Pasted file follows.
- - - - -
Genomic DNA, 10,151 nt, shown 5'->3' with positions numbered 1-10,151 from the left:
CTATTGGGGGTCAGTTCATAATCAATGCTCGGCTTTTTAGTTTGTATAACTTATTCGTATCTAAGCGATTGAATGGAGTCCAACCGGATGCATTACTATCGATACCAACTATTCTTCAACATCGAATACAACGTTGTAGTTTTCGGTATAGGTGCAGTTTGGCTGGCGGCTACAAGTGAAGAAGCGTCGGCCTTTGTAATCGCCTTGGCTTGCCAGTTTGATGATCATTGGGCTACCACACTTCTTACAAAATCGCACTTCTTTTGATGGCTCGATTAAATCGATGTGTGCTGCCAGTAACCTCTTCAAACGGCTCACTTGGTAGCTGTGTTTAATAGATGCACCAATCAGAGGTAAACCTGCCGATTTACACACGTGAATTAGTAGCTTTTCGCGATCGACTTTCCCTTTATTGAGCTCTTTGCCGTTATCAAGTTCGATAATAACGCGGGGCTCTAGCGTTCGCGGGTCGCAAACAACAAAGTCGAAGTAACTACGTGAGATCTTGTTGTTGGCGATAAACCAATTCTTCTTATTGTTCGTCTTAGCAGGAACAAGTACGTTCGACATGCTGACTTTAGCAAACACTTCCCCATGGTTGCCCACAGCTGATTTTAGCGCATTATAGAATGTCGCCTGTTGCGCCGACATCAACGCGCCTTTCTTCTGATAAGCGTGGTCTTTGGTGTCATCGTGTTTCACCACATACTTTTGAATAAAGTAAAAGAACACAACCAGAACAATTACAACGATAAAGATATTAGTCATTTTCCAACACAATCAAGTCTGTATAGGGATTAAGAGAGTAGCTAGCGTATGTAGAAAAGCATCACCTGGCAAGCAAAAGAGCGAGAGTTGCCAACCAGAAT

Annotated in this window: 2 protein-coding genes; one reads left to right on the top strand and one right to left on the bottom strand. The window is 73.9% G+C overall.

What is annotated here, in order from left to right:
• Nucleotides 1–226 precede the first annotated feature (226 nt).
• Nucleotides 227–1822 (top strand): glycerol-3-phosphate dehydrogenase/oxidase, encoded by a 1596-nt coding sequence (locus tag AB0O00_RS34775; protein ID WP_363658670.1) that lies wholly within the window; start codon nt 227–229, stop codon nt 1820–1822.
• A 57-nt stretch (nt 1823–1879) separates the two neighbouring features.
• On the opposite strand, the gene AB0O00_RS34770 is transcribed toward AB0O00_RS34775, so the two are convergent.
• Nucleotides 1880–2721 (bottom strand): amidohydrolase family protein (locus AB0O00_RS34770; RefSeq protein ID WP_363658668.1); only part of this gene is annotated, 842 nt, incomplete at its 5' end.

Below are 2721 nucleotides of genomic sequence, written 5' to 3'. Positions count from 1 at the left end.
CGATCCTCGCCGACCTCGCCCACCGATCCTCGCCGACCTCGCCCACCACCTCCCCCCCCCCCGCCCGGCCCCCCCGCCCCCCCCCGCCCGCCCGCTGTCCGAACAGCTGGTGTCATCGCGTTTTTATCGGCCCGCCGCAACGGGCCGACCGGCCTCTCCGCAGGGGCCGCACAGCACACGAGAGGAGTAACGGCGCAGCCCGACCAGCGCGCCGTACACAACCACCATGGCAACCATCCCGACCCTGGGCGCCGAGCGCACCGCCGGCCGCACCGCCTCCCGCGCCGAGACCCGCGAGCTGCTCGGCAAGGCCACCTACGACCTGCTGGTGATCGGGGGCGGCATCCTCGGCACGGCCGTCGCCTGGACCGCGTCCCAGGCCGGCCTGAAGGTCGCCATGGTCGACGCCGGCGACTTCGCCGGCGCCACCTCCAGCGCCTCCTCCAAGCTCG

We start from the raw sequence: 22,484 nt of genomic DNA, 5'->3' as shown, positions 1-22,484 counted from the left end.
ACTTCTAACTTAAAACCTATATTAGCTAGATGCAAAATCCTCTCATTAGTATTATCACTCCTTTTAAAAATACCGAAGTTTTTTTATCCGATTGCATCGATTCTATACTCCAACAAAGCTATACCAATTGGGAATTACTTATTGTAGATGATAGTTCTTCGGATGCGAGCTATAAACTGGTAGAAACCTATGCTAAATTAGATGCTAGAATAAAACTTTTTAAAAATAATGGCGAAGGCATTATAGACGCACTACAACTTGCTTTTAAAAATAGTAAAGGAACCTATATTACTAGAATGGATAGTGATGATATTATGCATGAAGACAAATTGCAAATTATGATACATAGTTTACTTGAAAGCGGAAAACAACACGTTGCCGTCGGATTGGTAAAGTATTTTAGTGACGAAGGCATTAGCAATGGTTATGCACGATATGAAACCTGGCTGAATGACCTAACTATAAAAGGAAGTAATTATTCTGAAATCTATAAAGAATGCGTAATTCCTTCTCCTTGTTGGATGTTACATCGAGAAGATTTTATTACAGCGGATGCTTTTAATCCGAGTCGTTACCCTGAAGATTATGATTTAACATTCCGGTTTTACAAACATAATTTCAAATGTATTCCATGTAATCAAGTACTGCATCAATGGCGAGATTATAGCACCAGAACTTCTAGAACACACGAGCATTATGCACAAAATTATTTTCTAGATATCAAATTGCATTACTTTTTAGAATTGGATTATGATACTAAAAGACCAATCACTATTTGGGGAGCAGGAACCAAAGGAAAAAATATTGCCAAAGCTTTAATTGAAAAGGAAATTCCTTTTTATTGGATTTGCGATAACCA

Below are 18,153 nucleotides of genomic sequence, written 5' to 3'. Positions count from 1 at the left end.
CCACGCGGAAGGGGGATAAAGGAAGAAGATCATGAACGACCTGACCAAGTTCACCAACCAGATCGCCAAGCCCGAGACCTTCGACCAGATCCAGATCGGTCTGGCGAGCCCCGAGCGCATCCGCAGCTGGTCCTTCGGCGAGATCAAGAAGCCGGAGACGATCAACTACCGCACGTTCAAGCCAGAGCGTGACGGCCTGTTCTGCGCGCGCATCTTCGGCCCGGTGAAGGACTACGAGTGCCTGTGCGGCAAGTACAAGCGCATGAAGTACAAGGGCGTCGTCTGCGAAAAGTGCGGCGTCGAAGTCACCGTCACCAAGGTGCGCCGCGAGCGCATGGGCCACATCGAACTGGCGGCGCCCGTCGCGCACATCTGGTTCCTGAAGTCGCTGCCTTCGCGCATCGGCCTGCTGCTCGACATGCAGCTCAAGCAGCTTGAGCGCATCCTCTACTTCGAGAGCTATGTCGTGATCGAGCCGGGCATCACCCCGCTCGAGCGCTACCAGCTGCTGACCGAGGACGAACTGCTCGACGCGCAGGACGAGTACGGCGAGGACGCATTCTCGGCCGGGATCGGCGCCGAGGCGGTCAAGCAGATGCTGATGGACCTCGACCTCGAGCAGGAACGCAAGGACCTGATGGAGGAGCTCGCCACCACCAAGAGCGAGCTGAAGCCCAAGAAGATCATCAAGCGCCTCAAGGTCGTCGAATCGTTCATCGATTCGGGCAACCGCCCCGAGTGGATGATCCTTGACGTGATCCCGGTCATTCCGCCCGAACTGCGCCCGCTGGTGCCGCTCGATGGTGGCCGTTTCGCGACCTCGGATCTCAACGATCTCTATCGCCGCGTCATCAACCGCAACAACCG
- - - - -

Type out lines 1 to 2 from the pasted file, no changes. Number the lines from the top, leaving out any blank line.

Genomic DNA, 10,151 nt, shown 5'->3' with positions numbered 1-10,151 from the left:
CTATTGGGGGTCAGTTCATAATCAATGCTCGGCTTTTTAGTTTGTATAACTTATTCGTATCTAAGCGATTGAATGGAGTCCAACCGGATGCATTACTATCGATACCAACTATTCTTCAACATCGAATACAACGTTGTAGTTTTCGGTATAGGTGCAGTTTGGCTGGCGGCTACAAGTGAAGAAGCGTCGGCCTTTGTAATCGCCTTGGCTTGCCAGTTTGATGATCATTGGGCTACCACACTTCTTACAAAATCGCACTTCTTTTGATGGCTCGATTAAATCGATGTGTGCTGCCAGTAACCTCTTCAAACGGCTCACTTGGTAGCTGTGTTTAATAGATGCACCAATCAGAGGTAAACCTGCCGATTTACACACGTGAATTAGTAGCTTTTCGCGATCGACTTTCCCTTTATTGAGCTCTTTGCCGTTATCAAGTTCGATAATAACGCGGGGCTCTAGCGTTCGCGGGTCGCAAACAACAAAGTCGAAGTAACTACGTGAGATCTTGTTGTTGGCGATAAACCAATTCTTCTTATTGTTCGTCTTAGCAGGAACAAGTACGTTCGACATGCTGACTTTAGCAAACACTTCCCCATGGTTGCCCACAGCTGATTTTAGCGCATTATAGAATGTCGCCTGTTGCGCCGACATCAACGCGCCTTTCTTCTGATAAGCGTGGTCTTTGGTGTCATCGTGTTTCACCACATACTTTTGAATAAAGTAAAAGAACACAACCAGAACAATTACAACGATAAAGATATTAGTCATTTTCCAACACAATCAAGTCTGTATAGGGATTAAGAGAGTAGCTAGCGTATGTAGAAAAGCATCACCTGGCAAGCAAAAGAGCGAGAGTTGCCAACCAGAAT